13. Advantages and Disadvantages of the Profitability Index • Advantages • Closely related to NPV, generally leading to identical decisions • Easy to understand and communicate • May be useful when available investment funds are limited • Disadvantages • May lead to incorrect decisions in comparisons of mutually exclusive investments PI = PV(future CF) | Initial Outlay |

  14. 4 Internal Rate of Return • IRRis the most important alternative to NPV • It is often used in practice and is intuitively appealing • It is based entirely on the estimated cash flows and is independent of interest rates found elsewhere

  15. The Internal Rate of Return • IRR: the discount rate that sets NPV to zero • Minimum Acceptance Criteria: • Accept if the IRR exceeds the required return • Ranking Criteria: • Select alternative with the highest IRR

  16. Similarity Between NPV & IRR Formulas NPV: Enter R and solve for NPV IRR: Enter NPV = 0, solve for IRR.

  17. 5.5 Problems with IRR • Multiple IRRs • The Scale Problem • Mutually Exclusive Projects

  18. $200 $800 0 1 2 3 100% = IRR2 - $800 -$200 0% = IRR1 Multiple IRRs There are two IRRs for this project: Which one should we use?

  19. ModifiedInternal Rate of Return (MIRR) • Controls for some problems with IRR Three Methods: • DiscountingApproach • Reinvestment Approach • 3. Combination Approach • MIRRwill be different number for each method • For this reason, some of us call it the Meaningless IRR rather than the Modified IRR.

  20. Best Method for MIRR MIRR Method 1DiscountingApproach Step 1: Discount future outflows (negative cash flows) to present and add to CF0 Step 2: Zero out negative cash flows which have been added to CF0. Step 3: Compute IRR normally

  21. MIRR Method 2ReinvestmentApproach Step 1: Compound ALL cash flows (except CF0) to end of project’s life Step 2: Zero out all cash flows which have been added to the last year of the project’s life. Step 3: Compute IRR normally

  22. MIRR Method 3CombinationApproach Step 1: Discount all outflows (except CF0) to present and add to CF0. Step 2: Compound all cash inflows to end of project’s life Step 3: Compute IRR normally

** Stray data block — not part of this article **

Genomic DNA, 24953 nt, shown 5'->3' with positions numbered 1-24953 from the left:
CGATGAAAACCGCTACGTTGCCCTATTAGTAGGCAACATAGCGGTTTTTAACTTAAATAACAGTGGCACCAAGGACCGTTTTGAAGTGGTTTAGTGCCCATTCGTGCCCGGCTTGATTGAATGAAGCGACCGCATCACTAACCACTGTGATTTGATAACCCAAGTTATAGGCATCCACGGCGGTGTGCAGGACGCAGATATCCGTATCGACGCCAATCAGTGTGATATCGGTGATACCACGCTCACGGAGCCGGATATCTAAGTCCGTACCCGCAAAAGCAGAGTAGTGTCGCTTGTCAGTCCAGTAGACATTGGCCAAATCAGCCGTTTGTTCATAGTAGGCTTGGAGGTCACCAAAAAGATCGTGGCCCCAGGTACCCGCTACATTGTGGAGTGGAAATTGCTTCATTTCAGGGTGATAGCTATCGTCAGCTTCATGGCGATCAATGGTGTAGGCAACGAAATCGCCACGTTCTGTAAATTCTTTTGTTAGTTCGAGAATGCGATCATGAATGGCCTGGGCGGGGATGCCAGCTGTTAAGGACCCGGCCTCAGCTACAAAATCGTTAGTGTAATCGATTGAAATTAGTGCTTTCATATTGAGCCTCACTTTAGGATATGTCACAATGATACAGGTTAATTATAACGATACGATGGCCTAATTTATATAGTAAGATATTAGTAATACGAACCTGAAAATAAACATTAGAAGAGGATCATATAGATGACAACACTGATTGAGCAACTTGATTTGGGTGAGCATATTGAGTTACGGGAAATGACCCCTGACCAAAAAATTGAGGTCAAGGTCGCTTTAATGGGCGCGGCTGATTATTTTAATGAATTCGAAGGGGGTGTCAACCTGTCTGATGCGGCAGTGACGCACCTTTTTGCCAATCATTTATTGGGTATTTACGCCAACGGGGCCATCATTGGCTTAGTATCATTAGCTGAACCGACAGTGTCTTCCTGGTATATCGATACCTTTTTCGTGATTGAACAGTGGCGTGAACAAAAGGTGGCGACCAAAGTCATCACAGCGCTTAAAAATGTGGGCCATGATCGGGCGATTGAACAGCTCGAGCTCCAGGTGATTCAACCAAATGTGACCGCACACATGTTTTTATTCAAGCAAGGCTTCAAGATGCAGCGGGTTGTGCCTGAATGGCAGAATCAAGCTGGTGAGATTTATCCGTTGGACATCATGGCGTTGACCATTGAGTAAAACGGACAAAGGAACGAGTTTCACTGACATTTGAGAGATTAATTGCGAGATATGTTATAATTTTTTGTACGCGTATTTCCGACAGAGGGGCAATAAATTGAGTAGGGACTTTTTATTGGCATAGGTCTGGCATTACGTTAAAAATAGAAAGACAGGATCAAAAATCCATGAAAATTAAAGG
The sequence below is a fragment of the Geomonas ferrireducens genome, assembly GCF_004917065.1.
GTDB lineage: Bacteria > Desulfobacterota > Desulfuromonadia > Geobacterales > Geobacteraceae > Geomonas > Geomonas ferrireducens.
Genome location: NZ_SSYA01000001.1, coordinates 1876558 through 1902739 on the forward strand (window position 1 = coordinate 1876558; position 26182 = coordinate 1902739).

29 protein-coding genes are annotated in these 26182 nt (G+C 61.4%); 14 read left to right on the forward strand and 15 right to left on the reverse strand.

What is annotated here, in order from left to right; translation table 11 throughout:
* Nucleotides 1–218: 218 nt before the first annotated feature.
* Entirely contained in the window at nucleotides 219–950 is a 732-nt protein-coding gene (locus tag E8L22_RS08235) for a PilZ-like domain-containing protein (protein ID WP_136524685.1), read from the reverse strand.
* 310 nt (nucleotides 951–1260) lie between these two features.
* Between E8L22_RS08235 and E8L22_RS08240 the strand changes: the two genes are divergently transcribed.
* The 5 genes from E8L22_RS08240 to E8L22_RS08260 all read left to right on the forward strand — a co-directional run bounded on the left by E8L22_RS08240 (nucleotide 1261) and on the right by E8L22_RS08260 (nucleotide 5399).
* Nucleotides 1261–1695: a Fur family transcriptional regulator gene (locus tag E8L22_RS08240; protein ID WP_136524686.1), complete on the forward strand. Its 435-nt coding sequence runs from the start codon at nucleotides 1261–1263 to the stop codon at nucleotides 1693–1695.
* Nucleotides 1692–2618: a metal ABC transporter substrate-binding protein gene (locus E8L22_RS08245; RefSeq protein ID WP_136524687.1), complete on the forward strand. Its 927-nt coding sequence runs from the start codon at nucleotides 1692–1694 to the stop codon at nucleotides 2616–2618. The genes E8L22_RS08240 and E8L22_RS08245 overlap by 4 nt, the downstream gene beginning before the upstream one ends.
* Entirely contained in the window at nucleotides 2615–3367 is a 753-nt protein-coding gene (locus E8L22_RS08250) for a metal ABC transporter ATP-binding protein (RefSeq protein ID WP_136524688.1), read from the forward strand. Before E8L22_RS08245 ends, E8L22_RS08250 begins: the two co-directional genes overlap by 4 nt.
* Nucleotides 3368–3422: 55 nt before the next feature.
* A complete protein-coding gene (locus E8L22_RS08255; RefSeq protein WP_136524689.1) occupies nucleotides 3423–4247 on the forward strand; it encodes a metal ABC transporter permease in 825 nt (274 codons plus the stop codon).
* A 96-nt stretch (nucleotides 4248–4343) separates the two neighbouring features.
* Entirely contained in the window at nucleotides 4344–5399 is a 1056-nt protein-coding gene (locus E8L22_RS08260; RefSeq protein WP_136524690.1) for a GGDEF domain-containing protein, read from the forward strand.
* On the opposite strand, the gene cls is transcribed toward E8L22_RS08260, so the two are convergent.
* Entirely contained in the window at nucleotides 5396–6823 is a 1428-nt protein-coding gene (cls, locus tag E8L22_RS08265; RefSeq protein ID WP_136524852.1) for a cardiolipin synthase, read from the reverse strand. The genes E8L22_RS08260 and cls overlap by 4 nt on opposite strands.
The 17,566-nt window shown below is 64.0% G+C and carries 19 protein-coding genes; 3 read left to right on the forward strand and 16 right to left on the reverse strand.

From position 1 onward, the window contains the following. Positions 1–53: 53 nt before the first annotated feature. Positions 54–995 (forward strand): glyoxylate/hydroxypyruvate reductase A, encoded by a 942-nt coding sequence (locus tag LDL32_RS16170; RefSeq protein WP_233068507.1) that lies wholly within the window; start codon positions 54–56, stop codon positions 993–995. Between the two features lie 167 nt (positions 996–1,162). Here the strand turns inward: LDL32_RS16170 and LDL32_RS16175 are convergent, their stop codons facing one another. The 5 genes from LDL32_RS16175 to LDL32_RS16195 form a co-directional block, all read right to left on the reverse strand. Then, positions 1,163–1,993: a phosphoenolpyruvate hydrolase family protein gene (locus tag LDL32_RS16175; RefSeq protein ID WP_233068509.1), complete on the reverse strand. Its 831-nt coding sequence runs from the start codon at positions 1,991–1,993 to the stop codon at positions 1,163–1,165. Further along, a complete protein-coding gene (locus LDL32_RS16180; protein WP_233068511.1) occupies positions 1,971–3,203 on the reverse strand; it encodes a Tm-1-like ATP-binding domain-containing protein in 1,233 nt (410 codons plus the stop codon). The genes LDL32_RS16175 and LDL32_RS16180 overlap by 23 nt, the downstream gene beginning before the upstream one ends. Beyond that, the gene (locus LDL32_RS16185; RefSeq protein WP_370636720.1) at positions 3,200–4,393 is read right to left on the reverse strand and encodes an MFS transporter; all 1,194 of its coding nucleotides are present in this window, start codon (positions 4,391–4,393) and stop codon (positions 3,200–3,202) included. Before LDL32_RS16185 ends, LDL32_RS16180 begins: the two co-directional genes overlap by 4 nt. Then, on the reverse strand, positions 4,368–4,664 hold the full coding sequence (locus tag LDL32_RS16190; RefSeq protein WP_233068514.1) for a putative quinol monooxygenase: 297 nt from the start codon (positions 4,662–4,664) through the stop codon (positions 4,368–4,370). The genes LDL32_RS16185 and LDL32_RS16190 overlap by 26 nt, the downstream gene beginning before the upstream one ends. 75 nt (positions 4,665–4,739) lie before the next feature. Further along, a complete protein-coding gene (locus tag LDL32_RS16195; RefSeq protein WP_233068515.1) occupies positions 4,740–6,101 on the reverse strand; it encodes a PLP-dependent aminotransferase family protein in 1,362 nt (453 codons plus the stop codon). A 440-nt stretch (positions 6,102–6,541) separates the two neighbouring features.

23. The Scale Problem How to deal with this issue? - Calculate incremental IRR or NPV of incremental cash flows

  24. Dealing with The Scale Problem How to justify the large budget using the IRR approach?

  25. Dealing with The Scale Problem • Formula for Calculating the Incremental IRR: • IRR=66.67% • NPV of Incremental Cash Flows:

  26. IRR and Mutually Exclusive Projects • Mutually exclusive projects • If you choose one, you can’t choose the other • Example: You can choose pursue an MBA at • either the UWM or Marquette, but not both • Intuitively you would use the following decision rules: • NPV – choose the project with the higher NPV • IRR – choose the project with the higher IRR

  27. Example With Mutually Exclusive Projects The required return for both projects is 10%. Which project should you accept and why?

  28. NPV Profiles IRR for A = 19.43% IRR for B = 22.17% Crossover Point = 11.8%

  29. With the cross– over in the NPV profiles, we find that the better project depends critically on the required return. When the required return is low (less than 11.8%), pick project A. When the required return is high (greater than 11.8%), pick project B. Mutually Exclusive

  30. NPV vs. IRR • NPV and IRR will generally give us the same decision With Two Exceptions: • Non-conventional cash flows – cash flow signs change more than once • There can be multiple IRRs for the same project • Mutually exclusive projects • Initial investments are substantially different • Timing of cash flows is substantially different

  31. 5.7 The Practice of Capital Budgeting • Varies by industry: • Some firms may use payback, while others choose an alternative approach. • The most frequently used technique for large corporations is either IRR or NPV.